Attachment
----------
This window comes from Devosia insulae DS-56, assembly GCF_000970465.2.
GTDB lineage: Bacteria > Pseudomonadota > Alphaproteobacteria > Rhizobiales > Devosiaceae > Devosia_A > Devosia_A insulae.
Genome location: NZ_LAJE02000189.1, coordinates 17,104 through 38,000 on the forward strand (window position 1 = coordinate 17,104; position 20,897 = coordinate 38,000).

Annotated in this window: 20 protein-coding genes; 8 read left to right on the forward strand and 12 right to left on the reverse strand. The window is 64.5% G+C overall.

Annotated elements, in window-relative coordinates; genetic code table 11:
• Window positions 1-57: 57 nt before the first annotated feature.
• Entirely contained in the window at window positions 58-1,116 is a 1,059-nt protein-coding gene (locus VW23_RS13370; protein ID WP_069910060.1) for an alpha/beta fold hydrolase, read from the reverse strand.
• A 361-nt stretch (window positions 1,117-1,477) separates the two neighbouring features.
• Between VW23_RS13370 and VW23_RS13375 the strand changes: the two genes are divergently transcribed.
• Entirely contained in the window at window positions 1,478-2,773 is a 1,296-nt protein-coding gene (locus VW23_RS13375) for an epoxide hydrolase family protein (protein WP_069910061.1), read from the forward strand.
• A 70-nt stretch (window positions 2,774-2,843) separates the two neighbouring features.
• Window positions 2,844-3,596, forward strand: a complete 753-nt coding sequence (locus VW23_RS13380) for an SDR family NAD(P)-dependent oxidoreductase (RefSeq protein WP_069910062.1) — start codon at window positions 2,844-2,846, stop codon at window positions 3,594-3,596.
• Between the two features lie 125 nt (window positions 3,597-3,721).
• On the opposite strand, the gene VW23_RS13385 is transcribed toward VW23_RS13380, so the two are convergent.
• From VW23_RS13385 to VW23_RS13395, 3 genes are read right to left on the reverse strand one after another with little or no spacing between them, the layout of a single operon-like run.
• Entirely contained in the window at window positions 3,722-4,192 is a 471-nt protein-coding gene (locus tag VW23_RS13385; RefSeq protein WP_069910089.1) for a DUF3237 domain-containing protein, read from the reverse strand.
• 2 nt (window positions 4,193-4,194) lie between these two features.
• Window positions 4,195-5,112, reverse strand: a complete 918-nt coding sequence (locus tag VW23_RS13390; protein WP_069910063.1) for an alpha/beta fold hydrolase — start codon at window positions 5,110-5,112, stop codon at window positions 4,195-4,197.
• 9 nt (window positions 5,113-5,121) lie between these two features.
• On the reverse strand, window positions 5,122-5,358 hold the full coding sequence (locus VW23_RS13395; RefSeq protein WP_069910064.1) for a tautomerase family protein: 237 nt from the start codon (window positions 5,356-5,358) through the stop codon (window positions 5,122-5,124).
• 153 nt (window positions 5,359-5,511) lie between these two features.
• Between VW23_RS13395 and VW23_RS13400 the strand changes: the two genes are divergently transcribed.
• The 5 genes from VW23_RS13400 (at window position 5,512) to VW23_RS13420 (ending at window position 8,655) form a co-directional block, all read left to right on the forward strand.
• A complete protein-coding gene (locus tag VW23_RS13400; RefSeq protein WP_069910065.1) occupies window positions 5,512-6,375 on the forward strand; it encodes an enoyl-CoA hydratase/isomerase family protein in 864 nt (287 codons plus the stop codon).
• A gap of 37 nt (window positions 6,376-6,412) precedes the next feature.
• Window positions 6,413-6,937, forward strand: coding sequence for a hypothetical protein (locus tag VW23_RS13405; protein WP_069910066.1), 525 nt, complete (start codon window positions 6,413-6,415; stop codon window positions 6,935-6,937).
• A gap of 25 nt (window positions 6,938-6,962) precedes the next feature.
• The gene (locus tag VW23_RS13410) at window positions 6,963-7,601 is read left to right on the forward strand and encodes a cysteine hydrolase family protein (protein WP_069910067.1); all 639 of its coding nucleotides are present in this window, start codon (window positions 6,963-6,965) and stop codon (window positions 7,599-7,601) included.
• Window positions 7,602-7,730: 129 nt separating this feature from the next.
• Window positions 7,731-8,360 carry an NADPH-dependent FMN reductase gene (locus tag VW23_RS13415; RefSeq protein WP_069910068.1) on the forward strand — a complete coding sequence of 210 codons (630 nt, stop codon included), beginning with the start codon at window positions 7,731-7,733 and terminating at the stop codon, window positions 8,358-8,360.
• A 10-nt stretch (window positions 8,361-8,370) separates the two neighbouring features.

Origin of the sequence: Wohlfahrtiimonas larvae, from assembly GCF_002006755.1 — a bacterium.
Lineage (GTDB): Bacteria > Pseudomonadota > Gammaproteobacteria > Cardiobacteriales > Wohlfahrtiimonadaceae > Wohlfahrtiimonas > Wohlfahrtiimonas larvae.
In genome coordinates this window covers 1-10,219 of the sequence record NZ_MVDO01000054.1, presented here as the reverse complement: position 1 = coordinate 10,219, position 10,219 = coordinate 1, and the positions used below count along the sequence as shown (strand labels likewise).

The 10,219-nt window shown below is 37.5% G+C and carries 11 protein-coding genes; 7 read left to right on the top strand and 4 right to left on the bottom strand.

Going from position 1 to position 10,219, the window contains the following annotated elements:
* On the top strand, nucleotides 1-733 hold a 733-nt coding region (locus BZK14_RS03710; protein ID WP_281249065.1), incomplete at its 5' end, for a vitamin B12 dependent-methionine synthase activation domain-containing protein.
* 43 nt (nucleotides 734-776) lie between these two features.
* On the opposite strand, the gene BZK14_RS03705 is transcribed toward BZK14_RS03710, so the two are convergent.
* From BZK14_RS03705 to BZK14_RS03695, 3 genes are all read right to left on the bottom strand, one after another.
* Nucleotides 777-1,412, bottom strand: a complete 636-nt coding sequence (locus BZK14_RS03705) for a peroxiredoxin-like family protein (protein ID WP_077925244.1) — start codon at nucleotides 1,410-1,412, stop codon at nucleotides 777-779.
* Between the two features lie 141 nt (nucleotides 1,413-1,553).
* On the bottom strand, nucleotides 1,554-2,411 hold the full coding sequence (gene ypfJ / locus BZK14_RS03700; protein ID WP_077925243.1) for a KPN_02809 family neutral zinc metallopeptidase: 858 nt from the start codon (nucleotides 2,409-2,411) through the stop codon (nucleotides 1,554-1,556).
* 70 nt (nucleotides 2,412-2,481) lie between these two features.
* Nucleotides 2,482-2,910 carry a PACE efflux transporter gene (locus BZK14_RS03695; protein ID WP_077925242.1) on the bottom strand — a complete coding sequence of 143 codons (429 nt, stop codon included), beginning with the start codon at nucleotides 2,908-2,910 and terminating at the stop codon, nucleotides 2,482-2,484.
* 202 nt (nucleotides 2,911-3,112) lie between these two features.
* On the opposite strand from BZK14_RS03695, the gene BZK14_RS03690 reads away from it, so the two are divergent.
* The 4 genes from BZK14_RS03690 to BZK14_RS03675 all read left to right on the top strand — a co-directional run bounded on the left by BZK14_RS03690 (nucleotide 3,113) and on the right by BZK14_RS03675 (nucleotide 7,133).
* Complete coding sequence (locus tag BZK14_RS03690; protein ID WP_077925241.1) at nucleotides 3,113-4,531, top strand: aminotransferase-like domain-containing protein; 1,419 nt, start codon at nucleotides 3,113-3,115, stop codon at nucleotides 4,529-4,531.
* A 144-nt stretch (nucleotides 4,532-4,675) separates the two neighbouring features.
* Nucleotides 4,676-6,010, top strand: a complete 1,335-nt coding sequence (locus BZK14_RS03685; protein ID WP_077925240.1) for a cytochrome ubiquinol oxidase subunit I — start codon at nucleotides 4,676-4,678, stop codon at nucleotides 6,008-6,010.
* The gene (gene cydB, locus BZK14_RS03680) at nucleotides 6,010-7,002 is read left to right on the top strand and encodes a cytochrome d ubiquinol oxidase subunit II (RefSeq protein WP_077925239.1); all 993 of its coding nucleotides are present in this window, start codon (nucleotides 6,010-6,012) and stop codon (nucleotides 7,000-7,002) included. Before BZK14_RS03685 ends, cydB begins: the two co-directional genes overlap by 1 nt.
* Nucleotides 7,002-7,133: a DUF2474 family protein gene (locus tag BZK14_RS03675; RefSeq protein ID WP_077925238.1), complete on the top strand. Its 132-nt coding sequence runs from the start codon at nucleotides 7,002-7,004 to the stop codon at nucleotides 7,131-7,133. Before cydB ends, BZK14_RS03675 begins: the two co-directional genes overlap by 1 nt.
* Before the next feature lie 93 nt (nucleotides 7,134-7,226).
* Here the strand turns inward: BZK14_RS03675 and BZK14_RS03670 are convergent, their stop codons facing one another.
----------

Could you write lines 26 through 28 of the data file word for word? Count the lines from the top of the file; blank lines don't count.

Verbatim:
• Window positions 6,413-6,937, forward strand: coding sequence for a hypothetical protein (locus tag VW23_RS13405; protein WP_069910066.1), 525 nt, complete (start codon window positions 6,413-6,415; stop codon window positions 6,935-6,937).
• A gap of 25 nt (window positions 6,938-6,962) precedes the next feature.
• The gene (locus tag VW23_RS13410) at window positions 6,963-7,601 is read left to right on the forward strand and encodes a cysteine hydrolase family protein (protein WP_069910067.1); all 639 of its coding nucleotides are present in this window, start codon (window positions 6,963-6,965) and stop codon (window positions 7,599-7,601) included.